Tuesday, May 1, 2012

Lesson 1: There is no "I" in Yoga

While there were so many highlights to my adventures in India that both deepened my yoga practice and also left me with tremendous gratitude, there is a lot that I have yet to share.  Some experiences that I will keep sacred and refrain from sharing, and some over time will find there way to the blog.  Many people would think I am so lucky to have spent so much time in India, learning with incredible gurus, teaching yoga, volunteering with the Missionaries of Charity, and much more.  While my experience was nothing short of amazing, my expedition did come with some challenges.  Tremendous thanks to my family and friends for taking such good care of me for 4 months, and thank you to blog fans who followed along my journey.  Prior to leaving for my trip, I did have a health condition that only worsened with my travels, leaving me in serious need of medical attention a few times.  Of course I kept this situation to myself while doing Ashtanga Yoga Teacher Training, and put my trust in God, and at one point I thought perhaps this trip is so magnificent because this is the end of my journey.  It was not, I am still here, back in North America, slowly adjusting to the time zone difference.

One thing I noticed was the energy of stress that was in the air when I came to the beautiful Toronto Airport. Perhaps that is why Yoga is beneficial for people in this part of the world.  While driving home my father drove in a special lane that is designated to people with two or more passengers, as a way to promote car pooling for a better environment.  The other lanes were filled with back to back vehicles driven by people so anxious to get home.  While India would have the orchestral sounds of honking horns, random chickens and cows that cross streets, motorcycles with entire families riding helmet less, and the occasional giant trucks filled with bales of hay and 9 to 10 people sitting on top,  the air of stress is not as common in India as it is in the Western part of the world.

So it makes me wonder, why and how can this part of the world benefit from the ancient wisdom in India beyond just wearing trendy yoga clothes, mala beads, and flowing through Yoga postures?  How can we learn as a society that it is more than the external clothing.  The practice itself is so deep and creates an essence in an individual, with inspires a Sangha, that only later colors a nation.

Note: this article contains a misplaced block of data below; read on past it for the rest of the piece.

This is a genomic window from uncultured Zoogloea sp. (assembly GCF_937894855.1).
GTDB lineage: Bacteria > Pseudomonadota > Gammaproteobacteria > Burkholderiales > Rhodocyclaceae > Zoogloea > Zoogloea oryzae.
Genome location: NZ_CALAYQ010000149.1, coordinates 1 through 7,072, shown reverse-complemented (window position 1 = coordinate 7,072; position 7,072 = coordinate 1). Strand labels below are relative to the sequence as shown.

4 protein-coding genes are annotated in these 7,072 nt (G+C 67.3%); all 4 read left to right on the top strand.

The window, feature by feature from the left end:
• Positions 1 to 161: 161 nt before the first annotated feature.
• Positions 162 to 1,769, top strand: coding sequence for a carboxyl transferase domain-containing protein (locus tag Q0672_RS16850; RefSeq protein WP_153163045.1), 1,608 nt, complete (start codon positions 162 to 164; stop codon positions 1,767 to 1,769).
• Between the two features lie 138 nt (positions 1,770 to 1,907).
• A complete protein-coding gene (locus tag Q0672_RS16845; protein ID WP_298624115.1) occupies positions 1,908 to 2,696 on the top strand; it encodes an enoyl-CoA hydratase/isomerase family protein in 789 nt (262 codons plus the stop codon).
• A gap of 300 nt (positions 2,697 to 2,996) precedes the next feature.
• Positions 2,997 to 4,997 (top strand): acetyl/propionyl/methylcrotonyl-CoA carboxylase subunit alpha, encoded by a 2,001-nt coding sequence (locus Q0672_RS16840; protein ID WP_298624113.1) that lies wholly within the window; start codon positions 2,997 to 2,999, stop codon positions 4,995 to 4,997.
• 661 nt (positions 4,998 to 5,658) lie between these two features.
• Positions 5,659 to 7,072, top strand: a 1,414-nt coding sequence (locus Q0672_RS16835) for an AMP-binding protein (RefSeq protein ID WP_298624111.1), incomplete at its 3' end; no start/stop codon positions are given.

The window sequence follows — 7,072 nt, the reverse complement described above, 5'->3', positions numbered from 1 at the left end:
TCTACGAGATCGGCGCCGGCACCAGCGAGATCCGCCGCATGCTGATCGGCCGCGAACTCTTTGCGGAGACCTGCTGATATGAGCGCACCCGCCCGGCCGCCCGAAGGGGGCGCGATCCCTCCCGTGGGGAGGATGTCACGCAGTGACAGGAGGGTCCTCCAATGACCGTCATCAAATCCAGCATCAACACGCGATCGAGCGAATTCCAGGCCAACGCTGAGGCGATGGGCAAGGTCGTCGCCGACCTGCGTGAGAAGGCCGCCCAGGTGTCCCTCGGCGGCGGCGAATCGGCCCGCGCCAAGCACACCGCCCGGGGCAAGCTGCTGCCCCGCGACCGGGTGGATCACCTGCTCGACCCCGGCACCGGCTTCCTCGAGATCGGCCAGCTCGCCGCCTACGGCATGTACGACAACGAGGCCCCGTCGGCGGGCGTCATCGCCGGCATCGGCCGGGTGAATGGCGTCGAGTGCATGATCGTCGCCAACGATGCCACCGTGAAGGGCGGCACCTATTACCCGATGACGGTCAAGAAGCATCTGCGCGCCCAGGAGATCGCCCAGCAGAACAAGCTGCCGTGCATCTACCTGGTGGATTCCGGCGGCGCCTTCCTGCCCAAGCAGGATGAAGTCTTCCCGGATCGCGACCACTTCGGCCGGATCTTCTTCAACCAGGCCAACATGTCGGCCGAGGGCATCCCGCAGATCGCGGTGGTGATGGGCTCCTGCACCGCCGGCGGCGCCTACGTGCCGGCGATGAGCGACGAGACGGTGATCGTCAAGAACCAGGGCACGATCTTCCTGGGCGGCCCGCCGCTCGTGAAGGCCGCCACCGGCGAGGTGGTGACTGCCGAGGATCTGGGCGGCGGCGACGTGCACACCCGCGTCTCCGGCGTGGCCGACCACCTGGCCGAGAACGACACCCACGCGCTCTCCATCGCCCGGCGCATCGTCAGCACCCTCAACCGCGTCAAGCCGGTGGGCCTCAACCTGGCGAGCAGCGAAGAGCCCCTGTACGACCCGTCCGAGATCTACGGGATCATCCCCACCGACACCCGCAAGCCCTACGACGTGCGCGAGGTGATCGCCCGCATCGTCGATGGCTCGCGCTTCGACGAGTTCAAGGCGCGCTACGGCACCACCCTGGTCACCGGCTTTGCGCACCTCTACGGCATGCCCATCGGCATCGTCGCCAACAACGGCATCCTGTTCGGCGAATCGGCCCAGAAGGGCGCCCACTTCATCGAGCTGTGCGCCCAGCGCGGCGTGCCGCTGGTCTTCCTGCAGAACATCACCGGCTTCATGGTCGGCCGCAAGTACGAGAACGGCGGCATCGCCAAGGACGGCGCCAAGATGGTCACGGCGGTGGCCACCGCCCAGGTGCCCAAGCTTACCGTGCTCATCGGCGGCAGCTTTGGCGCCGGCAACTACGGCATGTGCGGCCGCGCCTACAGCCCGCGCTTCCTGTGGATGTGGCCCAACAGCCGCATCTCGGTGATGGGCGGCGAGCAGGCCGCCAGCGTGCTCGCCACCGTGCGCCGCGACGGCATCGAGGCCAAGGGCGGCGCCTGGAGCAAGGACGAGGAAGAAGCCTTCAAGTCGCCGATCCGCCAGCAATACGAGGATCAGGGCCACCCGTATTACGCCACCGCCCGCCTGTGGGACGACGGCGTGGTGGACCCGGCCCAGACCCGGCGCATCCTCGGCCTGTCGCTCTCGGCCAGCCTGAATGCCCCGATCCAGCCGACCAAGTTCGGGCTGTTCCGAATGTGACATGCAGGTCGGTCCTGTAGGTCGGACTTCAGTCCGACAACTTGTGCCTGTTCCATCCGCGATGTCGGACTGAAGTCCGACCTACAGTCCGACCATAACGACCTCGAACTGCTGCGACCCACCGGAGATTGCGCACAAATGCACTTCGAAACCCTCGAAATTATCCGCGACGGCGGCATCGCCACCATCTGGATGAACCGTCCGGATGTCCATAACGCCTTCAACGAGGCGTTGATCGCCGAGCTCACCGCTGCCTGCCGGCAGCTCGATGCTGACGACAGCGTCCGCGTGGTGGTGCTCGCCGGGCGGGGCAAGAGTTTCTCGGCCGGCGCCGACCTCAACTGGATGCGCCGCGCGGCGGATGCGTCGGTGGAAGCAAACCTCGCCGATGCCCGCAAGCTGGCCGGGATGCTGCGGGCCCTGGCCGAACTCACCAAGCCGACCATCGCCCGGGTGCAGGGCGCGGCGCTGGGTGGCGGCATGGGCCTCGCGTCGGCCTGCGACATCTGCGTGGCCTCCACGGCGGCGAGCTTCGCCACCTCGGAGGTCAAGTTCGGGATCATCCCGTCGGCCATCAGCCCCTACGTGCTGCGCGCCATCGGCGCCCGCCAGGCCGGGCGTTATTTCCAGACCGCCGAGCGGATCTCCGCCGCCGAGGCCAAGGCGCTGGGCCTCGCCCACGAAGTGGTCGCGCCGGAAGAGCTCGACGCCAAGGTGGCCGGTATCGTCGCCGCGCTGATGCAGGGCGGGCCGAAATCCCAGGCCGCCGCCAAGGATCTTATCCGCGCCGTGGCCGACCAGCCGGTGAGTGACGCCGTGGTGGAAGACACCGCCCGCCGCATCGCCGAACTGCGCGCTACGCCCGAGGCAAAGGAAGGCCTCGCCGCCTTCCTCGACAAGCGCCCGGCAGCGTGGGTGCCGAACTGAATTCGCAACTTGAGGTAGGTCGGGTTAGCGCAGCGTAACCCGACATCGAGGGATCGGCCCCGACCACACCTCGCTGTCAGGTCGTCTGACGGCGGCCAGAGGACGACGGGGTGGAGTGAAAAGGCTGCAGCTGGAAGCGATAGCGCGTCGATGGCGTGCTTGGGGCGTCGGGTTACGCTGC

In India you can see slums that have a fourth wall as a mansion, you can see extreme poverty with joy filled smiles that no drug could recreate, you can be lost and have every person offer to help direct you to the right place, and yet in North America we hide and avoid the site of poverty, we complain when we have regular meals and a roof over our head, and we rely on our GPS before we dare to strike a conversation with another person.  With our technology of iPod, iPhones, iPads we have the ability to connect with those who we choose to connect with and fail to realize how we are in fact isolating ourselves further, perhaps that is why these products begin with "I".

So after months in India, the thing that I understand more than anything is that there is no "I" in Yoga.  Yoga is a Sanskrit word that translates into union.  So when we search for ways to brand this ancient practice with roots in Vedic History that both myself, and no 200Hr or 500Hr Yogi can begin to understand, when we deny the vedic roots of yoga to alleviate any unnecessary guilt or insecurity we may have related to our own religious beliefs, when we attempt to justify a diet that is both harmful to our bodies, animals, and our environment, when we cling to defining ourselves with updated overpriced Yoga apparel, when we insist on boasting about our asana.....perhaps we should ask how much Ego is inspiring our practice.

I met so many brilliant Gurus who do not rely social media to promote themselves or their teaching.  Many who have devoted their lives to the practice of Yoga, and shine with a light of peace in their eyes that I hardly see in North America.  They have never even heard of Facebook or a Blog, and some requested to not be mentioned because they believe the true practice finds its way to the aspirant without marketing.

Does this mean that we should live in a cave, practice in a dothi, never market our Teacher Trainings and classes, and study Vedanta extensively?  No, because imitation has no authenticity, and in this part of the world social media can be used to share light if we choose.  Instead, perhaps we should just embrace the concept of being a humble student who aims to share love, light and peace by living it......and challenge ourselves to slowly let go of attachments to our past, to our feelings, to our physical practice, and ultimately to the material definitions that we all will one day realize is an illusion, especially for us who practice yoga. ~ Namaste

Photos: Ambria in Kerala Palace and Kangra Fort.